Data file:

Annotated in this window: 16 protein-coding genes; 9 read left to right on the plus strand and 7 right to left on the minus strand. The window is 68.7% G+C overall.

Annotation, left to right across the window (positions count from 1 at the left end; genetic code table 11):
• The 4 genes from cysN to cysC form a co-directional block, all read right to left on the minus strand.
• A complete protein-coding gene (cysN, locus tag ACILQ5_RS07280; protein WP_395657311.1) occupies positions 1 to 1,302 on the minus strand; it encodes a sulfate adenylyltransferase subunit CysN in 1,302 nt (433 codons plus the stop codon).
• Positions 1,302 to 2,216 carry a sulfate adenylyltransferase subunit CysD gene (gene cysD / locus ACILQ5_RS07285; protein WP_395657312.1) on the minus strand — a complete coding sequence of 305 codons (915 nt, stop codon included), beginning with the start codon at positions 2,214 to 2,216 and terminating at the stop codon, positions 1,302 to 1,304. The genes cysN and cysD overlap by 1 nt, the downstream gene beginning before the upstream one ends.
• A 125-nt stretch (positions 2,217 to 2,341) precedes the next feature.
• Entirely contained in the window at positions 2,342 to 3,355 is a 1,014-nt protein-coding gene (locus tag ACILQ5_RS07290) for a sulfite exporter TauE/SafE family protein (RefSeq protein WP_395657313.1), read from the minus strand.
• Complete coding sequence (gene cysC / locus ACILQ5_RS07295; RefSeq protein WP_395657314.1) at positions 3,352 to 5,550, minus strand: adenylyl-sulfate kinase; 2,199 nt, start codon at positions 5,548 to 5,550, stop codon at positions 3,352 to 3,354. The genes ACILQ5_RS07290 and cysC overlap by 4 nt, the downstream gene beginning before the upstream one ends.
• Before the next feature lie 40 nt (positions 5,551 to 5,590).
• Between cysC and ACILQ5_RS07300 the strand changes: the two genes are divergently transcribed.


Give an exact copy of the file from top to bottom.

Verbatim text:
Annotated in this window: 16 protein-coding genes; 9 read left to right on the plus strand and 7 right to left on the minus strand. The window is 68.7% G+C overall.

Annotation, left to right across the window (positions count from 1 at the left end; genetic code table 11):
• The 4 genes from cysN to cysC form a co-directional block, all read right to left on the minus strand.
• A complete protein-coding gene (cysN, locus tag ACILQ5_RS07280; protein WP_395657311.1) occupies positions 1 to 1,302 on the minus strand; it encodes a sulfate adenylyltransferase subunit CysN in 1,302 nt (433 codons plus the stop codon).
• Positions 1,302 to 2,216 carry a sulfate adenylyltransferase subunit CysD gene (gene cysD / locus ACILQ5_RS07285; protein WP_395657312.1) on the minus strand — a complete coding sequence of 305 codons (915 nt, stop codon included), beginning with the start codon at positions 2,214 to 2,216 and terminating at the stop codon, positions 1,302 to 1,304. The genes cysN and cysD overlap by 1 nt, the downstream gene beginning before the upstream one ends.
• A 125-nt stretch (positions 2,217 to 2,341) precedes the next feature.
• Entirely contained in the window at positions 2,342 to 3,355 is a 1,014-nt protein-coding gene (locus tag ACILQ5_RS07290) for a sulfite exporter TauE/SafE family protein (RefSeq protein WP_395657313.1), read from the minus strand.
• Complete coding sequence (gene cysC / locus ACILQ5_RS07295; RefSeq protein WP_395657314.1) at positions 3,352 to 5,550, minus strand: adenylyl-sulfate kinase; 2,199 nt, start codon at positions 5,548 to 5,550, stop codon at positions 3,352 to 3,354. The genes ACILQ5_RS07290 and cysC overlap by 4 nt, the downstream gene beginning before the upstream one ends.
• Before the next feature lie 40 nt (positions 5,551 to 5,590).
• Between cysC and ACILQ5_RS07300 the strand changes: the two genes are divergently transcribed.